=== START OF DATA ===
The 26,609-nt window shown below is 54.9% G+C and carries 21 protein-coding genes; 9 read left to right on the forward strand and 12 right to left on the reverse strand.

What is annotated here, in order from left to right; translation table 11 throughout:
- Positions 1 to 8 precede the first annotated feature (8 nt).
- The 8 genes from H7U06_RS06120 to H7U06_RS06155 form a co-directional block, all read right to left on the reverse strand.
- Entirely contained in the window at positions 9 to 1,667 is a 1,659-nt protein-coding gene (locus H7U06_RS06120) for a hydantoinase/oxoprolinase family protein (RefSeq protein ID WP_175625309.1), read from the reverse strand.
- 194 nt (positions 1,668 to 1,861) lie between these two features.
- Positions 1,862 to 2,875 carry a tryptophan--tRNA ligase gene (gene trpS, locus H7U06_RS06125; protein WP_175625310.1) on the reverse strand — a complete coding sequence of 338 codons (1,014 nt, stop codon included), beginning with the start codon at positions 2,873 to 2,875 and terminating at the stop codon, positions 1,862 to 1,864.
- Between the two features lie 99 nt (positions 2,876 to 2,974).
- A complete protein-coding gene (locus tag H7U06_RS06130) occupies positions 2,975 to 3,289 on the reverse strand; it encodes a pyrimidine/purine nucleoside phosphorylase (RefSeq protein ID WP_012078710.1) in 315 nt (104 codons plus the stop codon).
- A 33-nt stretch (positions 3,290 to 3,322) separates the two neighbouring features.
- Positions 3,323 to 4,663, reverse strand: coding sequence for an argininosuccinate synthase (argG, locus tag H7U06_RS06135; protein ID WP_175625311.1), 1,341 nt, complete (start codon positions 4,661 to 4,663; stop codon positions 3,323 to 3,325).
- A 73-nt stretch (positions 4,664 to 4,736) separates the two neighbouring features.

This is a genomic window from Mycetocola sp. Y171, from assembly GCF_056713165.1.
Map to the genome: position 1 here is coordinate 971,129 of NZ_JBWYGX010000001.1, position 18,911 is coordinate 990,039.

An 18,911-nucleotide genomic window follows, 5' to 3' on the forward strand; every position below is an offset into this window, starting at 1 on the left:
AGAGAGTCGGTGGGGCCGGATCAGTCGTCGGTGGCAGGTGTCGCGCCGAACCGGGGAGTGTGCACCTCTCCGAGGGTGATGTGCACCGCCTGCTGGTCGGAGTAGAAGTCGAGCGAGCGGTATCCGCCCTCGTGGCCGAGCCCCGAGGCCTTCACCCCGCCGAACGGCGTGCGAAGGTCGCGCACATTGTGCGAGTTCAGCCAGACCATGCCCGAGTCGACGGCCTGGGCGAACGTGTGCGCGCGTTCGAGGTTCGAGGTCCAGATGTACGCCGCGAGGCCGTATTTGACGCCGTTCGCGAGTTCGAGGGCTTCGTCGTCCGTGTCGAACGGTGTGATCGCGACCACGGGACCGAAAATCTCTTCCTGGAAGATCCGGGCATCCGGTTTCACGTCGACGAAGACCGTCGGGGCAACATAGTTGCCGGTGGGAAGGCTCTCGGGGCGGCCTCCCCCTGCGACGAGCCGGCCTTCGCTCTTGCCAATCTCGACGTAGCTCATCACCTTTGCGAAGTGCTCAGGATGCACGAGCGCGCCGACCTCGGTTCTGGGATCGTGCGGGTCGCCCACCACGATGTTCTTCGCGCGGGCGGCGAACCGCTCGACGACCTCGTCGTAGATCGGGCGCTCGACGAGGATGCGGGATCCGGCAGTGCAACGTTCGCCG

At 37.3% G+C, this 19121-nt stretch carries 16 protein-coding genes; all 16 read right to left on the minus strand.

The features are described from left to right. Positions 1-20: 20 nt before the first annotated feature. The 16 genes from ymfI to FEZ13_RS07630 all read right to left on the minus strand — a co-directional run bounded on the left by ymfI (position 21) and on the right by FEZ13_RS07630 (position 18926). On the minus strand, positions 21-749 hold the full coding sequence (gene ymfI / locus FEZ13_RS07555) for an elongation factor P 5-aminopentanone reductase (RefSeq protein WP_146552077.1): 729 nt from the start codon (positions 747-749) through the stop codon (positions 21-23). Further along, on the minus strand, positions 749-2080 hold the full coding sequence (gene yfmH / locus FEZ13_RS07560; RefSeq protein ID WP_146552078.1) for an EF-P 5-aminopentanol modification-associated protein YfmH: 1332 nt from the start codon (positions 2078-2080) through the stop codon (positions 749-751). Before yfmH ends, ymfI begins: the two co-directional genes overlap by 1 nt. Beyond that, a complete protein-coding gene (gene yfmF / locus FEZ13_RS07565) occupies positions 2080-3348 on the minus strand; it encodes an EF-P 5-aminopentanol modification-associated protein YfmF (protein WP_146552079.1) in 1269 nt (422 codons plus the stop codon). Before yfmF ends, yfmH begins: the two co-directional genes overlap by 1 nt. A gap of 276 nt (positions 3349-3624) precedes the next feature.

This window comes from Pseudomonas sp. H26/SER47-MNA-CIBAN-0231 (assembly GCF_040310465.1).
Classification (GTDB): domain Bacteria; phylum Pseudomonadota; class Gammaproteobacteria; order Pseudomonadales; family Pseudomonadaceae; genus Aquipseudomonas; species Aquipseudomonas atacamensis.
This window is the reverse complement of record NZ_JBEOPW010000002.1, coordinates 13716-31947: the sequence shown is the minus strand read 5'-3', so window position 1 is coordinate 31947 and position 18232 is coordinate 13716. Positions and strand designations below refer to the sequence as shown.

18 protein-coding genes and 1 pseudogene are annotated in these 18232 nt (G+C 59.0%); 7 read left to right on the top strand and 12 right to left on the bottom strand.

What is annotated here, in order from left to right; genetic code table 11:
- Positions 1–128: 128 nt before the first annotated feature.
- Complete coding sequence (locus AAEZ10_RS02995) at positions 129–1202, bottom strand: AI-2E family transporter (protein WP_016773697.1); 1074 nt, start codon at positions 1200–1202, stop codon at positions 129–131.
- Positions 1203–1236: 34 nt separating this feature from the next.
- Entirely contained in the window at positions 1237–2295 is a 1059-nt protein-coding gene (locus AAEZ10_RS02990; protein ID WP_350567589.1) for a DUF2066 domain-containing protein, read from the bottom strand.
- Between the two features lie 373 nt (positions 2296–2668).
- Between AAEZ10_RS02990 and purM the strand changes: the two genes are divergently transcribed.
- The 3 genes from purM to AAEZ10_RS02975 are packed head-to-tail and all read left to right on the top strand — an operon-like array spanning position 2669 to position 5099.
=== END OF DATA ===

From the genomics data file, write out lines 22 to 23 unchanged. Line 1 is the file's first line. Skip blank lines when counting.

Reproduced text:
18 protein-coding genes and 1 pseudogene are annotated in these 18232 nt (G+C 59.0%); 7 read left to right on the top strand and 12 right to left on the bottom strand.

What is annotated here, in order from left to right; genetic code table 11: